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Tsleil-Waututh singing and drumming rang through Simon Fraser University’s Saywell Hall Atrium on November 21 to celebrate the Honourable Steven L. Point (Xwĕ lī qwĕl tĕl) and his work to improve Indigenous literacy in British Columbia.
In accordance with age-old Coast Salish protocol and practice, distinguished speakers at the witnessing ceremony honoured Point in Halkomelem and English for championing literacy while keeping his peoples’ old ways alive. Oral histories and traditions are affirmed at such ceremonies where witnesses recognize and acknowledge the important “work” that is taking place.
After Point was “stood up” and blanketed, he told of how a conversation with Bob Blacker, his aide-de-camp during his term as lieutenant governor, sparked the Write to Read Project that delivers books computers and high speed internet to remote First Nations communities around the province.
“When we began to bring books out something magic happened because other people started coming with us,” said Point. “Corporations, businesses, Rotarians, they began walking with us. They’re building libraries now, not just bookshelves.”
Point, who is from the Skowkale First Nation, became the province’s first Indigenous lieutenant governor in 2007 after practicing law and serving as a provincial court judge as well as holding positions of influence in First Nations, provincial and federal governments.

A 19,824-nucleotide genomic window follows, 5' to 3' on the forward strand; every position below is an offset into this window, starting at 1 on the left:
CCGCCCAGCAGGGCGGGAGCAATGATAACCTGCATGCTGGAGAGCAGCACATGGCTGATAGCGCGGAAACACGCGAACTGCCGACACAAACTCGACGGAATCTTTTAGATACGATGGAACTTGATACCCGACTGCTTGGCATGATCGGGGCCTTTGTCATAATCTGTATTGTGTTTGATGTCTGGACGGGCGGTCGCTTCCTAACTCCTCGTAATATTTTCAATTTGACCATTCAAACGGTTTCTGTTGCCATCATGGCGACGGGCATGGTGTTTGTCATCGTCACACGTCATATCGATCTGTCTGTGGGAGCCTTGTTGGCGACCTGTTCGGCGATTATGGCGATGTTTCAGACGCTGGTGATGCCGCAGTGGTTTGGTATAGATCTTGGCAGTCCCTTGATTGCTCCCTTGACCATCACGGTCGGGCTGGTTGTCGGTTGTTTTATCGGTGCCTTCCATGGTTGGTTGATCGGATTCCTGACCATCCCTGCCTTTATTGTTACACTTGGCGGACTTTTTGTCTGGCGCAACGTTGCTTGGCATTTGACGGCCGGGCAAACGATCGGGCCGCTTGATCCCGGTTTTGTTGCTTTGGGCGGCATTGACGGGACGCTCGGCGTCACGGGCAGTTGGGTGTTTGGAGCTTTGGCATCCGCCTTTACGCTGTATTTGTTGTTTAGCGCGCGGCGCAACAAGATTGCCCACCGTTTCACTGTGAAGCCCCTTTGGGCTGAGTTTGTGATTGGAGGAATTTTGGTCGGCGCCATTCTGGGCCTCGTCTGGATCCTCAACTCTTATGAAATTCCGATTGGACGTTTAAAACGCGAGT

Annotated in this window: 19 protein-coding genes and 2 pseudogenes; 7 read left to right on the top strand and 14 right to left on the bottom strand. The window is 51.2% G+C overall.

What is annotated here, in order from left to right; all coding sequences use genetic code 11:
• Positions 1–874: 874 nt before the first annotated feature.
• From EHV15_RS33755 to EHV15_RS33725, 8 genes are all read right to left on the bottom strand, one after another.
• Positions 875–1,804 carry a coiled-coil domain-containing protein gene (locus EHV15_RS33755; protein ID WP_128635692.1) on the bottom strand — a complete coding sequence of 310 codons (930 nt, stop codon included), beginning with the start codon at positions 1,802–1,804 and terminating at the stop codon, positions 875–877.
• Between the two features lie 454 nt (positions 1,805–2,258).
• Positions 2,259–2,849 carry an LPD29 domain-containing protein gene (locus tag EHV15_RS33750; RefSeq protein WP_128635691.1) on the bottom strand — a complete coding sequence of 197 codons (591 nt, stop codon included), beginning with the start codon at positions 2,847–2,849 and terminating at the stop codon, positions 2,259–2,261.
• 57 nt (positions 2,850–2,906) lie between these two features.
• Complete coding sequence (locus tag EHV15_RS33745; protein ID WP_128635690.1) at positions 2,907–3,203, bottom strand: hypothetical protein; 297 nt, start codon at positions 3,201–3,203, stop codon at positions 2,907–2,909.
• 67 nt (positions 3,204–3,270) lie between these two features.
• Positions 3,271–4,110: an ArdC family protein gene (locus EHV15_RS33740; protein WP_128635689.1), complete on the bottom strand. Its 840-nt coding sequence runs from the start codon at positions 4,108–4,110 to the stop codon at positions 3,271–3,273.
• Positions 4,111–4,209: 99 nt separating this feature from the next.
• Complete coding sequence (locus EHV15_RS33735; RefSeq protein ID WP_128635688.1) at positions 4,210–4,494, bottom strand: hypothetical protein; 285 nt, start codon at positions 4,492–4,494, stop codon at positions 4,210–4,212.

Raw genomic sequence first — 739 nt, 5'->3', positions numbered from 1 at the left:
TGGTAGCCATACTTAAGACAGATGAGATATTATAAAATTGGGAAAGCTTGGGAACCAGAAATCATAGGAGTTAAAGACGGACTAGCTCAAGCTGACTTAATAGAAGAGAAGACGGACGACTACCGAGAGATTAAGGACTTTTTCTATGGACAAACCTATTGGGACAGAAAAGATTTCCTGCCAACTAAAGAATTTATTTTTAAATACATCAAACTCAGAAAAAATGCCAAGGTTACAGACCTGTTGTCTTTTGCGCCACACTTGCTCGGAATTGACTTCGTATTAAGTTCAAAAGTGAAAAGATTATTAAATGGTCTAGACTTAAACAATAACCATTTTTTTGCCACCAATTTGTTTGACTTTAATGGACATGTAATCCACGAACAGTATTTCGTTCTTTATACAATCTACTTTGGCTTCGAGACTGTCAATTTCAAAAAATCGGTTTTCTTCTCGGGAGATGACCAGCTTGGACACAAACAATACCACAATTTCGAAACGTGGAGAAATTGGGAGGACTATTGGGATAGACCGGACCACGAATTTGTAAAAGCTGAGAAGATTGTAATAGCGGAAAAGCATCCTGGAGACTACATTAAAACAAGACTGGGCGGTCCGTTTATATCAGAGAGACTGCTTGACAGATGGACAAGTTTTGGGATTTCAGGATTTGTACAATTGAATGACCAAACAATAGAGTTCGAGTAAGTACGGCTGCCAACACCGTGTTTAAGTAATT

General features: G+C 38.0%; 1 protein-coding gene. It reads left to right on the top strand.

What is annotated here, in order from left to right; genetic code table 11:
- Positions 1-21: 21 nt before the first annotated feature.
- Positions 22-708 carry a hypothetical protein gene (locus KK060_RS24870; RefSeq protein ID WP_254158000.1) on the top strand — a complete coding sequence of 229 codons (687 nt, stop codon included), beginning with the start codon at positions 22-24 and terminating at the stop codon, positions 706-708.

The ceremony was connected with a FASSFirst course taught by criminology professor Brenda Morrison called Reading, ‘Riting & Rising Up: Weaving our Narratives on Rights, Justice and Reconciliation. The course is grounded in Coast Salish ceremony and explores themes of rights, justice and reconciliation with guest speakers who tell how they use writing to rise up and enable communities. FASSFirst courses are designed to help new students make a successful transition to university and connect with their professors and peers during their first term.
Indigenous people face many barriers to education due to the ongoing impacts of colonization. Point urged the students from Morrison’s class to get their degrees so they could return to their communities and help their people.
“They’re embarking upon a great time in our history of First Nations as we begin to resolve long-outstanding land claims and begin the long journey towards self-government,” he said. “And when we do that we’re going to need more hands, more educated young people like yourselves.”